Auguste Herbin’s abstract work is based on his visual alphabet, a true compendium of his theories.
Auguste Herbin (1882-1960), Brise (Breeze), 1958, oil on canvas, 89 x 116 cm (35.04 x 45.67 in).
Dotted with exhibition labels—Turin, Bern, Amsterdam, Fribourg—Auguste Herbin’s Brise (Breeze) pulses with an energy that pushed the bidding up to €112,056. It is unclear whether the wind came from the west or from the east, but it does not actually matter. constructed of harshly colored geometric figures, the painting sums up Herbin’s style. He cycled his way through Impressionism, Fauvism and Cubism—a 1923 Cezanne-like Cubist figurative painting, La Loue à Moutier (The Loue at Moutier, 60 x 92 cm, 23.63 x 36.23 in), sold afterward for €52,808—before, in 1917, throwing himself into abstraction, or, more exactly, non-figurative geometrical art, becoming one of its leading French proponents and theorists.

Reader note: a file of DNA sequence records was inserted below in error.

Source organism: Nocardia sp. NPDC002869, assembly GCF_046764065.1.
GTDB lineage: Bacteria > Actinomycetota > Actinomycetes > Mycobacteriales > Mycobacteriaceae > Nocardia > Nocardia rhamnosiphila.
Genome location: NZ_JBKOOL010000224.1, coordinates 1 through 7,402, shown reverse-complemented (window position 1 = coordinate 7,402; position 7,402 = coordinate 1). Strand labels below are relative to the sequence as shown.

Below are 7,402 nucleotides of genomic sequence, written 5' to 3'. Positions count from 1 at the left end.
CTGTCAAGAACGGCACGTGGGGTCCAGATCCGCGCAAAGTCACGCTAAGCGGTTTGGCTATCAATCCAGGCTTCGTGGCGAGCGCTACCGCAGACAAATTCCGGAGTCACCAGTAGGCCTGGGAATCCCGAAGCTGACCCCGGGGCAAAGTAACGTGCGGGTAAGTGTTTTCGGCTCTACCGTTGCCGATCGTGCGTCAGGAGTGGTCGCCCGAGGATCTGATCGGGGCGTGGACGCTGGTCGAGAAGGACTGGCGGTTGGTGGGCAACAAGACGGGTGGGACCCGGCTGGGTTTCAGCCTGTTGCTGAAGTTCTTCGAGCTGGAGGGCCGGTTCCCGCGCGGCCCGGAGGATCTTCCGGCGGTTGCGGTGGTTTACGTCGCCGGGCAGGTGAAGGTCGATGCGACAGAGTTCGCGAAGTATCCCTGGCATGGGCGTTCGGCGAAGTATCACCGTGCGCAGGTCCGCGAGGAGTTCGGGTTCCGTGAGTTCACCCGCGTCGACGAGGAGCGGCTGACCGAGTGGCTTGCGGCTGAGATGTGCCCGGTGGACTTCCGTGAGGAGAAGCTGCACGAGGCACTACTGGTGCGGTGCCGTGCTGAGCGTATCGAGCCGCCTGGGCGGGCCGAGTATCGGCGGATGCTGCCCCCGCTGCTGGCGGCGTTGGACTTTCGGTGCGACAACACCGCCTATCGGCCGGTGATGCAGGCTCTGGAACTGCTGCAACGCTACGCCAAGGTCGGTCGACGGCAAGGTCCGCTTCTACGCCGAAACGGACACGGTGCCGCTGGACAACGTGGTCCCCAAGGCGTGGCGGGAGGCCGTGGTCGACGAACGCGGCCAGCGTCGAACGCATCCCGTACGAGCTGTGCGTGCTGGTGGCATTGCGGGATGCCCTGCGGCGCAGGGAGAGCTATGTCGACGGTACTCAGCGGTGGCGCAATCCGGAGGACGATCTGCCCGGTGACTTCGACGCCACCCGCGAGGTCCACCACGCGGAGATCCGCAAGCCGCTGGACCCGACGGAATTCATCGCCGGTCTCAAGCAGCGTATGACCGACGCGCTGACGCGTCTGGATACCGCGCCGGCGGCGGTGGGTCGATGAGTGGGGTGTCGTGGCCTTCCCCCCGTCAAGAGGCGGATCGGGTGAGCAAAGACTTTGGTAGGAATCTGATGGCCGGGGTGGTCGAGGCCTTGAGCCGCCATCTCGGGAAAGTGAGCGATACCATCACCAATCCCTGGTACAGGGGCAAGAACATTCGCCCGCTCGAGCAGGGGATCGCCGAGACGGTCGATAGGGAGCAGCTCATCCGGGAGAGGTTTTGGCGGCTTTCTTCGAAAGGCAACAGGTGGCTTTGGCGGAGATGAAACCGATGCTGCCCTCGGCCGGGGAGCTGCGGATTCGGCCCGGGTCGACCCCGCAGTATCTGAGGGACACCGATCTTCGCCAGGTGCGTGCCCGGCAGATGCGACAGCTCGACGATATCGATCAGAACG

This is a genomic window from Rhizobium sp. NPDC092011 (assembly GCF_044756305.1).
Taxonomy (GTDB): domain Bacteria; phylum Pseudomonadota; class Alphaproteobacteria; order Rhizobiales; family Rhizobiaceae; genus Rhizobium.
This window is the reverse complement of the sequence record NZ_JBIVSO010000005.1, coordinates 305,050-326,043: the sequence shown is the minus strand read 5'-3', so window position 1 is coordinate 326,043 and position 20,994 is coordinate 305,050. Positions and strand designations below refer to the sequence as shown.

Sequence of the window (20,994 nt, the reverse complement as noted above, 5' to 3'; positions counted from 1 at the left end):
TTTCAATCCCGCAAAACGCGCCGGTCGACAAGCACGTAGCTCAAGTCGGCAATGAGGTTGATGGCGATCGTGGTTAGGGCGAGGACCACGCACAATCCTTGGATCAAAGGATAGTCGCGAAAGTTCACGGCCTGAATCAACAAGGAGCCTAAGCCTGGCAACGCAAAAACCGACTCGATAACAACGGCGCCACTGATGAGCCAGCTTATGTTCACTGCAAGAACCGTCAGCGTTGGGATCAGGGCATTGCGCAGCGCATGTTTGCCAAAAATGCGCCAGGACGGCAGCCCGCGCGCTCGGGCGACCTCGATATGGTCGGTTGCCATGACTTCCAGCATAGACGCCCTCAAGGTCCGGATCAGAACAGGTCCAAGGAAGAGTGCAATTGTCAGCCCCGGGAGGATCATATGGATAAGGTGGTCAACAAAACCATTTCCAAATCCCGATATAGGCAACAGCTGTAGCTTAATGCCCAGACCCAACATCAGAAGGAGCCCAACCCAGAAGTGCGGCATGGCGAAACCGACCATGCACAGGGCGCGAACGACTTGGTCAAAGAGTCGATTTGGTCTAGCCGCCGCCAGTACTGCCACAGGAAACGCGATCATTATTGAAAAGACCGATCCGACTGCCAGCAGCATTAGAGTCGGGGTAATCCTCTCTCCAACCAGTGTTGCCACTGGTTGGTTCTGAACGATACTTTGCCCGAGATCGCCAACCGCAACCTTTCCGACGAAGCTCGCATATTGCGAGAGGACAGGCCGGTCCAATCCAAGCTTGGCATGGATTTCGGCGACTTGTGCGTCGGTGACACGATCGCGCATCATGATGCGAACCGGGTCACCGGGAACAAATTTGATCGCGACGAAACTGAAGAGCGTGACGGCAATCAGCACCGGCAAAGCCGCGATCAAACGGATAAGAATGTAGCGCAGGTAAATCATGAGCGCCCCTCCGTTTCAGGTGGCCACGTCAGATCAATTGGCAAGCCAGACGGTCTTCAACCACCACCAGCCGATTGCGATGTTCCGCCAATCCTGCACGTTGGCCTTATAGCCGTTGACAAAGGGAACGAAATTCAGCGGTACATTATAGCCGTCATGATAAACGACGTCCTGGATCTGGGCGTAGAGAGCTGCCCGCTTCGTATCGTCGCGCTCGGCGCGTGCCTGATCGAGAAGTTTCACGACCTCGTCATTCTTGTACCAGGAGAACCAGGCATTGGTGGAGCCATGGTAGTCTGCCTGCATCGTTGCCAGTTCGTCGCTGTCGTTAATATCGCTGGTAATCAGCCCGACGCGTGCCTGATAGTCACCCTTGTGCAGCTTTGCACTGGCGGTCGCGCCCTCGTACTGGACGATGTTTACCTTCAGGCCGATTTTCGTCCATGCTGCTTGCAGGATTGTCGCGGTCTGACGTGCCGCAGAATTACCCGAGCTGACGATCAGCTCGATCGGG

in 1931 Herbin and Georges Vantongerloo co-founded the artists’ association Abstraction-Creation. In 1946 he developed a visual alphabet with a system of composition based on synesthesia: each of 26 colors corresponds to a letter, a shape and a sound. In 1949 he gathered his thoughts in the book L'art non-figuratif non-objective (Non-figurative, Non-objective Art). His paintings were based on a single word, giving them their titles, that plays on relationships between letters, shapes, colors and musical sounds. In 1953 Herbin suffered a stroke and became paralyzed on his right side. He did not give up and learned to paint with his left hand with the same rigor he had always applied to his works.